The best defense against salmonellosis and other food-borne diseases is safe food handling. For 20 years, the U.S. Department of Agriculture's Food Safety and Inspection Service has been trying to get that message to consumers.

But changes in the food industry and Americans' eating habits make the job challenging. An estimated 76 million cases of food poisoning occur each year in the United States; some 5,000 are fatal, according to the Centers for Disease Control and Prevention (CDC) .

To avoid infection at home, you know the drill: Wash hands and utensils after preparing raw meat. Put those hot-off-the-grill burgers onto a clean plate -- not the one that held uncooked meat. Cook food thoroughly and serve hot food hot. Don't thaw meat at room temperature. Scrub produce before slicing it.

For eating out, here are a few other tips:

* Shun any fresh-cooked food that doesn't arrive at your table piping hot. Ditto for any cold food that appears lukewarm.

* Pass up foods containing raw eggs -- a common source of salmonella bacteria. Ceasar salads, hollandaise sauce and French silk pie are among foods that often contain them.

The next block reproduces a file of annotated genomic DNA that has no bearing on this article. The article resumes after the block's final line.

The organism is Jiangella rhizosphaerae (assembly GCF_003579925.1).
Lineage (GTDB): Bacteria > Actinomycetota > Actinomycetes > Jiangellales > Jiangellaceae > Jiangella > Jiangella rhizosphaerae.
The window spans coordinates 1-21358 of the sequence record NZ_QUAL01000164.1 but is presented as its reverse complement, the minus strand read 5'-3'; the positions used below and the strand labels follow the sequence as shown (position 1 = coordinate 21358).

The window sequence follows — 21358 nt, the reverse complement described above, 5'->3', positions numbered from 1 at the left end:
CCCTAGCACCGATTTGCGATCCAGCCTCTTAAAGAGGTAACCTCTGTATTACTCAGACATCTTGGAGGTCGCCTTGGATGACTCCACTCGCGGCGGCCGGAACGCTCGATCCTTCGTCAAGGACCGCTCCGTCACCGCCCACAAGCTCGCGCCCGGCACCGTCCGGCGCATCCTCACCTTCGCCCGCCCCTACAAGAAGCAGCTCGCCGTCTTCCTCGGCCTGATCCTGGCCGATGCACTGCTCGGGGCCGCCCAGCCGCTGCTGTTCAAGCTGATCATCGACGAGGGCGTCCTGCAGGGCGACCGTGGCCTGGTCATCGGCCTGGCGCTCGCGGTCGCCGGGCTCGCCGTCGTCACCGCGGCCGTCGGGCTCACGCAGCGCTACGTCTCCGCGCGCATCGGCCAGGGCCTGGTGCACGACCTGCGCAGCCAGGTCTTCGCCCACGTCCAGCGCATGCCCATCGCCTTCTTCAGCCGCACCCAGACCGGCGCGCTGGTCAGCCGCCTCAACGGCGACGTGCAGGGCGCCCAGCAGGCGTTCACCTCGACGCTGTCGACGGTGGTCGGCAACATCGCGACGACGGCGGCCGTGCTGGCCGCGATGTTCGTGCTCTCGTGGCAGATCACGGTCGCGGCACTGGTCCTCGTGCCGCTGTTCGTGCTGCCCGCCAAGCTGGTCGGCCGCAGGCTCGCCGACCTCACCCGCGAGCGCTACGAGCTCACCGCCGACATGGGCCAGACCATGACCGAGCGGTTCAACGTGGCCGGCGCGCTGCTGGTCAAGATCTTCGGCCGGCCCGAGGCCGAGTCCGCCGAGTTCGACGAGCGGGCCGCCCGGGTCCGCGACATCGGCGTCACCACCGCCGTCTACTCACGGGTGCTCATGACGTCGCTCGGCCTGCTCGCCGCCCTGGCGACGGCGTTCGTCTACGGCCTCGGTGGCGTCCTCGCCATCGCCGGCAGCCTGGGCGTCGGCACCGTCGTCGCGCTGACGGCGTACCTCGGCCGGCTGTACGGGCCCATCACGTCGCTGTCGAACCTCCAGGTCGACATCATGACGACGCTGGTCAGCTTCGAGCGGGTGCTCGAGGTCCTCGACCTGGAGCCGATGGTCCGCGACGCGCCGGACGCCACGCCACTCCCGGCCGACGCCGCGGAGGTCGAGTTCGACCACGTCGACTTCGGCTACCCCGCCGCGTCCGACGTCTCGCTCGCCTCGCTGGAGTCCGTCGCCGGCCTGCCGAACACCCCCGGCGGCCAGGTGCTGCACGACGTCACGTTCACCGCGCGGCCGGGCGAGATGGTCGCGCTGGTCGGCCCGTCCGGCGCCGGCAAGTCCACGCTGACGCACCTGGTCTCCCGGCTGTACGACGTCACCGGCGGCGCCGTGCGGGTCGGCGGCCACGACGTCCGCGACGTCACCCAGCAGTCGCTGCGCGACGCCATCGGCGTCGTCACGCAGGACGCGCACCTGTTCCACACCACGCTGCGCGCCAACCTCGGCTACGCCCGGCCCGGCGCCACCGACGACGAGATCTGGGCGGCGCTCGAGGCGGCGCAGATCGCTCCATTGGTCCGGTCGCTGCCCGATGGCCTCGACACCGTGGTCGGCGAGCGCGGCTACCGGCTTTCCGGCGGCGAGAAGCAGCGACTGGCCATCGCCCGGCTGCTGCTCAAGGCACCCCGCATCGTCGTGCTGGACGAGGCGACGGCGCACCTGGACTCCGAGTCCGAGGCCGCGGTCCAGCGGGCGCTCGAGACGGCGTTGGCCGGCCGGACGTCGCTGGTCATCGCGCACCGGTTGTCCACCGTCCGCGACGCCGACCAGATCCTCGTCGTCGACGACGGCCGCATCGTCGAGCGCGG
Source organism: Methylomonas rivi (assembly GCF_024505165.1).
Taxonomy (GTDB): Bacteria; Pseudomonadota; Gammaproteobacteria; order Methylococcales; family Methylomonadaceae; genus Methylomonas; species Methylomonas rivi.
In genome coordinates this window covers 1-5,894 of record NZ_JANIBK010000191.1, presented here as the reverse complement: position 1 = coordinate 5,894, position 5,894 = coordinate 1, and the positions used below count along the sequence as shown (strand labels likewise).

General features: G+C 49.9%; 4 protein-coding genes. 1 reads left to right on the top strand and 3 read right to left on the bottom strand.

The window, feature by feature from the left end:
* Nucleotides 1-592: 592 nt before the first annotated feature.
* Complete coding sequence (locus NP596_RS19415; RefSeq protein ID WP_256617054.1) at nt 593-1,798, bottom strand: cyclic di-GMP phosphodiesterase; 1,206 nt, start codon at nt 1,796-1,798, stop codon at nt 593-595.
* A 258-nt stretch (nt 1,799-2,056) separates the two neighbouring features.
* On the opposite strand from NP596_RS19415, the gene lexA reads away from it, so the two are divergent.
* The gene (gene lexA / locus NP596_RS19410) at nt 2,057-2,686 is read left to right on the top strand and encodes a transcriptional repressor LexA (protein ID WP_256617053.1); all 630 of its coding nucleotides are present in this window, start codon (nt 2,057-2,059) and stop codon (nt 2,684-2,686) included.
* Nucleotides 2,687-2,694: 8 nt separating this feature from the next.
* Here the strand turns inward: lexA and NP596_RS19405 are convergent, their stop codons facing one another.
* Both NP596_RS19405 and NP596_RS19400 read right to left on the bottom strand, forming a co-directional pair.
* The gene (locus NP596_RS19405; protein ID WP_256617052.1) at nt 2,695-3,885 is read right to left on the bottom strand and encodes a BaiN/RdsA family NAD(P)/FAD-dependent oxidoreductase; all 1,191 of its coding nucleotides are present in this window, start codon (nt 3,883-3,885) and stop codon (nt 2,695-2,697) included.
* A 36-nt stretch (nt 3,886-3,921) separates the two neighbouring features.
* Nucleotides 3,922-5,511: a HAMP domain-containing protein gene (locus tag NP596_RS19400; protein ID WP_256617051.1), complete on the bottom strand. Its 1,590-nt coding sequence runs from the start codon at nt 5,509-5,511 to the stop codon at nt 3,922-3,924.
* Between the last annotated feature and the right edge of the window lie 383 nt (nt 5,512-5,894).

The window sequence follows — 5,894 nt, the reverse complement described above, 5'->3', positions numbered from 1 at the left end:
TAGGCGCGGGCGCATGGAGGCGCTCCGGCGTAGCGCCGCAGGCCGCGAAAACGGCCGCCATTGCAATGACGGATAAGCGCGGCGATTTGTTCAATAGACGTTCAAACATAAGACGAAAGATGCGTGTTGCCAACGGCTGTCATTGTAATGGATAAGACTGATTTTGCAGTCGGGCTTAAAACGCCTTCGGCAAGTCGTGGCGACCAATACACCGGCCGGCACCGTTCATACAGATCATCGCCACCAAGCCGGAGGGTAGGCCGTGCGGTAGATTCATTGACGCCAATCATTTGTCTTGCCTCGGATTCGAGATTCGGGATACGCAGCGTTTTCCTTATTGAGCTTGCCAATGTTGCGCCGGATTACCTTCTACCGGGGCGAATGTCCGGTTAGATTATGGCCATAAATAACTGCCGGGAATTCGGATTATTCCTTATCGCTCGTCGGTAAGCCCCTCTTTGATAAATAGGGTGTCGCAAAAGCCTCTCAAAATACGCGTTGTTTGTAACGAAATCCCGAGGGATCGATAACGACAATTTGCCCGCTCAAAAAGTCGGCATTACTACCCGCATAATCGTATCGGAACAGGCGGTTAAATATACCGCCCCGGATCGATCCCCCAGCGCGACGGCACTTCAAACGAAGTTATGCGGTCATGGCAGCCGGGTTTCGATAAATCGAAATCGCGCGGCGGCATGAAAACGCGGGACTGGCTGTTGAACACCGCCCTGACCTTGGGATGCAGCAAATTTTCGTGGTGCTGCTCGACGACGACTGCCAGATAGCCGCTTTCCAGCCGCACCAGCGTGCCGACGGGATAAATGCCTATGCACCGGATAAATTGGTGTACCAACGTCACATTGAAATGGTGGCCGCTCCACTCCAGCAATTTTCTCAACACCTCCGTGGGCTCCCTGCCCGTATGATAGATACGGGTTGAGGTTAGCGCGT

* Order your food cooked to a safe internal temperature. Diane Van, manager of the USDA Meat and Poultry hot line, says she asks for her hamburger cooked to at least 160 degrees -- the recommended temperature. (The hot line fields food safety questions Monday through Friday, 10 a.m. to 4 p.m., at 888-MPHOTLINE, or 888-674-6854.)

* Doggie bags may seem a good idea, but chuck any food that you can't refrigerate within two hours. In summer heat, make that one hour.

For more information on safe food handling, see the Web site of the USDA Food Safety and Inspection Service, www.fsis.usda.gov. For information on salmonella poisoning, see www.fsis.usda.gov/oa/background/bksalmon.htm.

-- Susan Morse